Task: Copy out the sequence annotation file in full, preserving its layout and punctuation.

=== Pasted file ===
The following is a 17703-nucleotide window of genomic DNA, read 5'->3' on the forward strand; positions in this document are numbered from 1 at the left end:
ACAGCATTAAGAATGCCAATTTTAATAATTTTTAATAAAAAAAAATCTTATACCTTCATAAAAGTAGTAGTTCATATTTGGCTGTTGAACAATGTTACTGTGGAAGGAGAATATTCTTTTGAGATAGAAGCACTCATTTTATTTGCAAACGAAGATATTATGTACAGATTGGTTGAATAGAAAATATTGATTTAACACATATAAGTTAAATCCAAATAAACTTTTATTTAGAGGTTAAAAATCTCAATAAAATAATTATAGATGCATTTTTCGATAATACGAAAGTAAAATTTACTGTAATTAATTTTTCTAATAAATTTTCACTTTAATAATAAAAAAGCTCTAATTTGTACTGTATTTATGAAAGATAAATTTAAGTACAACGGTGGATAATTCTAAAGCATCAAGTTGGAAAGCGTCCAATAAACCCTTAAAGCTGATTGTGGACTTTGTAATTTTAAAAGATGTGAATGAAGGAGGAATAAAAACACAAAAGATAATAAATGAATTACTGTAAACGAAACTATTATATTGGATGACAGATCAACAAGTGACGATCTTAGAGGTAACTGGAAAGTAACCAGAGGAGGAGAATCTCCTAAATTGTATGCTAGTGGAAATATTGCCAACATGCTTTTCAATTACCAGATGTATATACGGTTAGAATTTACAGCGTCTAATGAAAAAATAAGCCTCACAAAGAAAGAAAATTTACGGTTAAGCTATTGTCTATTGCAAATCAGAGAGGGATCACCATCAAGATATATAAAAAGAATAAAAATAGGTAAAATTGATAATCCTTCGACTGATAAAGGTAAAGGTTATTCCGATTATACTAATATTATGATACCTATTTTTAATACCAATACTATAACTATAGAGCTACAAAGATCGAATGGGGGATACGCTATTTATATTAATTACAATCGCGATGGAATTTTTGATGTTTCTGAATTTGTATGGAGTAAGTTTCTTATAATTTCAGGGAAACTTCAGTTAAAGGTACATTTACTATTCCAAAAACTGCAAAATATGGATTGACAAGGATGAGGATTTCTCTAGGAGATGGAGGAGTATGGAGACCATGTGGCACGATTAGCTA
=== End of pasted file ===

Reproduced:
The following is a 17703-nucleotide window of genomic DNA, read 5'->3' on the forward strand; positions in this document are numbered from 1 at the left end:
ACAGCATTAAGAATGCCAATTTTAATAATTTTTAATAAAAAAAAATCTTATACCTTCATAAAAGTAGTAGTTCATATTTGGCTGTTGAACAATGTTACTGTGGAAGGAGAATATTCTTTTGAGATAGAAGCACTCATTTTATTTGCAAACGAAGATATTATGTACAGATTGGTTGAATAGAAAATATTGATTTAACACATATAAGTTAAATCCAAATAAACTTTTATTTAGAGGTTAAAAATCTCAATAAAATAATTATAGATGCATTTTTCGATAATACGAAAGTAAAATTTACTGTAATTAATTTTTCTAATAAATTTTCACTTTAATAATAAAAAAGCTCTAATTTGTACTGTATTTATGAAAGATAAATTTAAGTACAACGGTGGATAATTCTAAAGCATCAAGTTGGAAAGCGTCCAATAAACCCTTAAAGCTGATTGTGGACTTTGTAATTTTAAAAGATGTGAATGAAGGAGGAATAAAAACACAAAAGATAATAAATGAATTACTGTAAACGAAACTATTATATTGGATGACAGATCAACAAGTGACGATCTTAGAGGTAACTGGAAAGTAACCAGAGGAGGAGAATCTCCTAAATTGTATGCTAGTGGAAATATTGCCAACATGCTTTTCAATTACCAGATGTATATACGGTTAGAATTTACAGCGTCTAATGAAAAAATAAGCCTCACAAAGAAAGAAAATTTACGGTTAAGCTATTGTCTATTGCAAATCAGAGAGGGATCACCATCAAGATATATAAAAAGAATAAAAATAGGTAAAATTGATAATCCTTCGACTGATAAAGGTAAAGGTTATTCCGATTATACTAATATTATGATACCTATTTTTAATACCAATACTATAACTATAGAGCTACAAAGATCGAATGGGGGATACGCTATTTATATTAATTACAATCGCGATGGAATTTTTGATGTTTCTGAATTTGTATGGAGTAAGTTTCTTATAATTTCAGGGAAACTTCAGTTAAAGGTACATTTACTATTCCAAAAACTGCAAAATATGGATTGACAAGGATGAGGATTTCTCTAGGAGATGGAGGAGTATGGAGACCATGTGGCACGATTAGCTA